ISLAMABAD, Pakistan An estimated 2.2 million people have been driven from their homes by fighting in Pakistan's Swat Valley raising the specter of a humanitarian crisis rivaling the refugee exodus during the 1994 genocide in Rwanda, relief workers on the ground in Pakistan say.
On-site assessments and media reports on the needs of internally displaced people indicate a lack of food staples, cooking utensils, bedding and shelter, reported Francis Horton, who directs work in southern Asia for Baptist Global Response, an international relief and development organization.
A relief effort has begun to provide 1,000 families with desperately needed food, blankets and cooking utensils through World Hunger and General Relief funds. This follows another initiative that addressed the needs of 75 families.
The vast majority of the people fleeing Pakistan's Swat Valley and two adjoining districts in northwest Pakistan are staying with relatives or renting a place to live, rather than entering government camps, Horton said. The largest percentage of refugees appears to be women and children.
The exodus began April 26, when government troops launched an assault on Taliban fighters in the Swat Valley. The government had signed an agreement with the Taliban in February allowing the Taliban to implement Sharia law in the Swat Valley in return for ending their year-long insurgency. Taliban militants, however, quickly moved into surrounding districts as close to 60 miles from the capital and even made shows of force in the Karachi area, some 700 miles away. The government responded with an offensive that it says has killed an estimated 1,190 Taliban, with the loss of 75 government soldiers.
Pakistan faces a humanitarian crisis on a level the world has not seen since millions of Rwandans fled the 1994 genocide in that country, said one relief worker in the area. Many are arriving in destitution after a dangerous journey.
"Men, women and children fled the violence in buses, taxis, trucks, carts and on foot," the worker said. "Few people were afforded the luxury of bringing their belongings with them. Most escaped with only the clothes they were wearing and possessions they could carry in their hands.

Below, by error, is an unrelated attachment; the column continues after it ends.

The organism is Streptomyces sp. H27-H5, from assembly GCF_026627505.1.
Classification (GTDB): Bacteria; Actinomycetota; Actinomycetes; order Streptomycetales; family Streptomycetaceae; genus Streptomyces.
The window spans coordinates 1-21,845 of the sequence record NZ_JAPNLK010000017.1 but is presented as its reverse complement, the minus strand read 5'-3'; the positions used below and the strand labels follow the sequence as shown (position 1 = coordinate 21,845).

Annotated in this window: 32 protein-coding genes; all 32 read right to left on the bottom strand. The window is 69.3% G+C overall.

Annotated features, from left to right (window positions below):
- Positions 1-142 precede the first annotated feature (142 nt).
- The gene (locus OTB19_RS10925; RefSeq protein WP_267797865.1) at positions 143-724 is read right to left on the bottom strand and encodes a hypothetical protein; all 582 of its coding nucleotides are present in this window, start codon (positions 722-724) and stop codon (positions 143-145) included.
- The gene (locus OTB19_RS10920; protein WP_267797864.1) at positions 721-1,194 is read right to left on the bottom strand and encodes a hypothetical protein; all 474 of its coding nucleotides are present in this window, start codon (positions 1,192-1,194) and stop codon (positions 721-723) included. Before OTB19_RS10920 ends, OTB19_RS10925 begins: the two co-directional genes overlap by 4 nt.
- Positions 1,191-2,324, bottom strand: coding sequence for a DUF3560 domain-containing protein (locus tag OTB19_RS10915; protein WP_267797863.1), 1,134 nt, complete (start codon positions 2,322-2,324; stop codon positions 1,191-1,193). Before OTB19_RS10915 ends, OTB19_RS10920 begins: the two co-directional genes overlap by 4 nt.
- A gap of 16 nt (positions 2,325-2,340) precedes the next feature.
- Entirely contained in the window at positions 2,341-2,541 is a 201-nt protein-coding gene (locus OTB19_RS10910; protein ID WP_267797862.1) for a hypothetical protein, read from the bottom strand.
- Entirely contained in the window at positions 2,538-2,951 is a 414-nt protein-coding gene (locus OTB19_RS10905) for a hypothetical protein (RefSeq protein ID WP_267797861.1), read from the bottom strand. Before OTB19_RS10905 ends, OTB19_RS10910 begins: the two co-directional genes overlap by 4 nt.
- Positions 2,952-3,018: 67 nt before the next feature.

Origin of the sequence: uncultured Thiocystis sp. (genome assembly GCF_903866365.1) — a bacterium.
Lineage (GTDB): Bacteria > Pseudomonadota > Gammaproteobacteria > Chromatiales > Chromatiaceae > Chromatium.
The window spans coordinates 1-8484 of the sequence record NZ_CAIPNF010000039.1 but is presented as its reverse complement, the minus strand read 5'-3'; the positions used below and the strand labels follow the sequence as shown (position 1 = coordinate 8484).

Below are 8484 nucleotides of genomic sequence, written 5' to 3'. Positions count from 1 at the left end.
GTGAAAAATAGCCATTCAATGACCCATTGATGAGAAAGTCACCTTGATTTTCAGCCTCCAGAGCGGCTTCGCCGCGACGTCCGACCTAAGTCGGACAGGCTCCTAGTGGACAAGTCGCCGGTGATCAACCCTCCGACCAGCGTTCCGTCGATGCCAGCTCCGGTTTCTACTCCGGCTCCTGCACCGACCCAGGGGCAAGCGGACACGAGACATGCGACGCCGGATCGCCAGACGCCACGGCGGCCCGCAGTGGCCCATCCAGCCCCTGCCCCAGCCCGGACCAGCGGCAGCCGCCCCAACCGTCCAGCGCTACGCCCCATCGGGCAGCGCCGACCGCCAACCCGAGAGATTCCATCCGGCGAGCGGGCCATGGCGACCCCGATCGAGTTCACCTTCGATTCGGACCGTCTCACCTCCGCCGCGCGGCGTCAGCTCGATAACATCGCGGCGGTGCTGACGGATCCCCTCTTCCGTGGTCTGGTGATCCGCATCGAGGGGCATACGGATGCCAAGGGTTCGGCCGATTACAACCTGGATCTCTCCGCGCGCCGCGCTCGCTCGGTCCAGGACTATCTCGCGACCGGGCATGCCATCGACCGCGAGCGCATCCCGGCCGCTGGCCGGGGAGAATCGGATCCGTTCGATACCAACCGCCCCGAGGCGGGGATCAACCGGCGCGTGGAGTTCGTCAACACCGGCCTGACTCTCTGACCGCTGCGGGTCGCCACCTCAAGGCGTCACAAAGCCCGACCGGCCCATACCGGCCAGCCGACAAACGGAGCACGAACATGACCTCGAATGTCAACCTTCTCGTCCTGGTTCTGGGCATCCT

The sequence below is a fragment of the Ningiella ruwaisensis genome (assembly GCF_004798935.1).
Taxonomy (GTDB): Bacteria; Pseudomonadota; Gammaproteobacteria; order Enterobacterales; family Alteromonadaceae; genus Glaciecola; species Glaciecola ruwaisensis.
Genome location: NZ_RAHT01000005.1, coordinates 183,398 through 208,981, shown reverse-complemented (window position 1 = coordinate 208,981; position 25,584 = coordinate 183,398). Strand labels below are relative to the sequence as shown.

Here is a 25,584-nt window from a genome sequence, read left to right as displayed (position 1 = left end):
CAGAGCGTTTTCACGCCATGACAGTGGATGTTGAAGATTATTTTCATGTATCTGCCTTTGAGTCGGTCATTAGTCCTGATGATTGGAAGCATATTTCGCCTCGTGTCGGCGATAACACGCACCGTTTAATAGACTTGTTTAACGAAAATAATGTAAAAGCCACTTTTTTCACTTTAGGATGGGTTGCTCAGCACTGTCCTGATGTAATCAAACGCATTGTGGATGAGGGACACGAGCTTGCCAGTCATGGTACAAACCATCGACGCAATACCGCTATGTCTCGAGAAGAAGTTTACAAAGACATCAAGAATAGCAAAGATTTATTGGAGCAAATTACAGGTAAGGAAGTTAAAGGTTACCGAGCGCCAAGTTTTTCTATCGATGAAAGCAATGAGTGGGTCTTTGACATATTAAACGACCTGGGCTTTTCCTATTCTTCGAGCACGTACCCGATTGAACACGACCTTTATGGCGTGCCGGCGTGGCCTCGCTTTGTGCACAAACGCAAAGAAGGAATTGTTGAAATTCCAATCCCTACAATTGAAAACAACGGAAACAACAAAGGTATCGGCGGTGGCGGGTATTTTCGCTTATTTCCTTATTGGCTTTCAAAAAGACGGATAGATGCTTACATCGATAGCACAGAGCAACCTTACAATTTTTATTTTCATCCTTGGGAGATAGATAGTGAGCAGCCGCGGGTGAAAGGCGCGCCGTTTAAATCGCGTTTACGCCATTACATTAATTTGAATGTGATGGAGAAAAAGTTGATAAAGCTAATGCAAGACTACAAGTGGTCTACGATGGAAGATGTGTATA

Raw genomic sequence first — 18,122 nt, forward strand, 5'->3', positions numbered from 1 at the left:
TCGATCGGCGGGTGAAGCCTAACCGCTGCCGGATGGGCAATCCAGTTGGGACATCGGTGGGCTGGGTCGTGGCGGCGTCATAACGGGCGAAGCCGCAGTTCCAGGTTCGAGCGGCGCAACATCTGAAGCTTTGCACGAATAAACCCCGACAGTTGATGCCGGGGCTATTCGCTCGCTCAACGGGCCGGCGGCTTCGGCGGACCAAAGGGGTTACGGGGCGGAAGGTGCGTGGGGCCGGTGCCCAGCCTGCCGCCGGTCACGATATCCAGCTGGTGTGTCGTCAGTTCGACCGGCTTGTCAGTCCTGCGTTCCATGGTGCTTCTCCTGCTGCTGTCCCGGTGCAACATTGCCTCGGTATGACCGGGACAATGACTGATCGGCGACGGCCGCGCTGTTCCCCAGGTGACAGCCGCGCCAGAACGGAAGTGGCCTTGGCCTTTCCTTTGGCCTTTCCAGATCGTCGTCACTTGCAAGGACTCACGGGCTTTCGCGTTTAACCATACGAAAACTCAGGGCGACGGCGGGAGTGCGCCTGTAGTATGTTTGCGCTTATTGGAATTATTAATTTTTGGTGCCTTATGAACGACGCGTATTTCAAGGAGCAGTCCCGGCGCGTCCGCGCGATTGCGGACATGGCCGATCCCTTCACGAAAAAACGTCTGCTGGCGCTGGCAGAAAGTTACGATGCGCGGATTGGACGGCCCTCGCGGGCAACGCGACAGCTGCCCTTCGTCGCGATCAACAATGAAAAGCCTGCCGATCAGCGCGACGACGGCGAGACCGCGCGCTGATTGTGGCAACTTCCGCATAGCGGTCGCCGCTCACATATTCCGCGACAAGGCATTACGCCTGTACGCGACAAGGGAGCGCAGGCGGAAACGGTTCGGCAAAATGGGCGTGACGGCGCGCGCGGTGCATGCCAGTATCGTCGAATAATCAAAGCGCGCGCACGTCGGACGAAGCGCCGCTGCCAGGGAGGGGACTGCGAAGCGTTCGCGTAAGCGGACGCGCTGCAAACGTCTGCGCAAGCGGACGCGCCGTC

"Upon reaching 'safety,' these refugees stumbled into hastily established tent camps, which were inadequately prepared to deal with the barrage of refugees who arrive in greater numbers every day," the worker said. "Food supplies are inadequate. The lack of sanitation facilities and crowded conditions proliferate infections and disease. In an effort to avoid these conditions, families seek shelter in apartments with relatives, with 20 or 30 people vying for space in small rented rooms."
Besides needing the bare necessities of daily survival, women are struggling in the crowded conditions, the worker noted. "Many of these women have spent their entire lives observing 'purdah,' the practice of seclusion from men who aren't close relatives through wearing a 'burqa' or remaining inside the confines of one's home," he said.
"I have remained within the four walls of our house since the day I was married, 35 years ago," one woman told a relief worker. "I have left it and our small courtyard on only a few occasions."
"These women have never shopped or used local transportation on their own," the relief worker said. "This is the first time many of them have left their village. These women face tremendous difficulty even in simple tasks such as shopping and transportation. They do not speak the national language and they have very little money left to buy food."
The relief initiative is being conducted in partnership with national partners, including Christians and a team of men who were helped after an earthquake devastated their homes in 2005 and now are helping in the assessment effort at their own expense, Horton said.
The relief supplies being distributed involve food rations including rice, flour, salt, sugar, powdered milk and cooking oil as well as cooking and eating utensils. The project also will address the need for clean water and will provide tents, sleeping mats and blankets where those needs exist.
The initiative is being funded with $56,500 from the Southern Baptist World Hunger Fund and $43,000 from the General Relief Fund, Horton said. The cost per beneficiary is approximately $16.50. The earlier project was funded with $3,000 from the World Hunger Fund and $2,000 from the General Relief Fund.
Reaching out to people in this crisis will help them experience God's love and could open the door for future community development initiatives that would help them improve the quality of their lives once they are able to return home, Horton said.
"These people will have the opportunity to meet Christians who care about the crisis they are experiencing," Horton said. "Experiencing God's love firsthand through this outreach will give them an opportunity to understand God's love and His desire for them to have meaningful lives filled with purpose and hope."
Christians involved in the relief effort asked other believers to specifically pray that:
• The government of Pakistan will respond quickly and with integrity during this crisis and that God would raise up faithful leaders who will act righteously toward the people.
• Adequate provisions will reach the needy, medicine will reach the sick and justice will be administered to those who take advantage of the poor.
• Opportunities would arise for ministering through distribution and education and that national partners would come alongside to help with the effort.
"Please pray for our teams as we have an opportunity to share the love of Christ and be His hands and feet here," one relief worker said. "As we supply food, water, bedding, cooking items and educational support, pray that we would be Christ to these people."
Information about giving to the World Hunger Fund is available at www.worldhungerfund.com.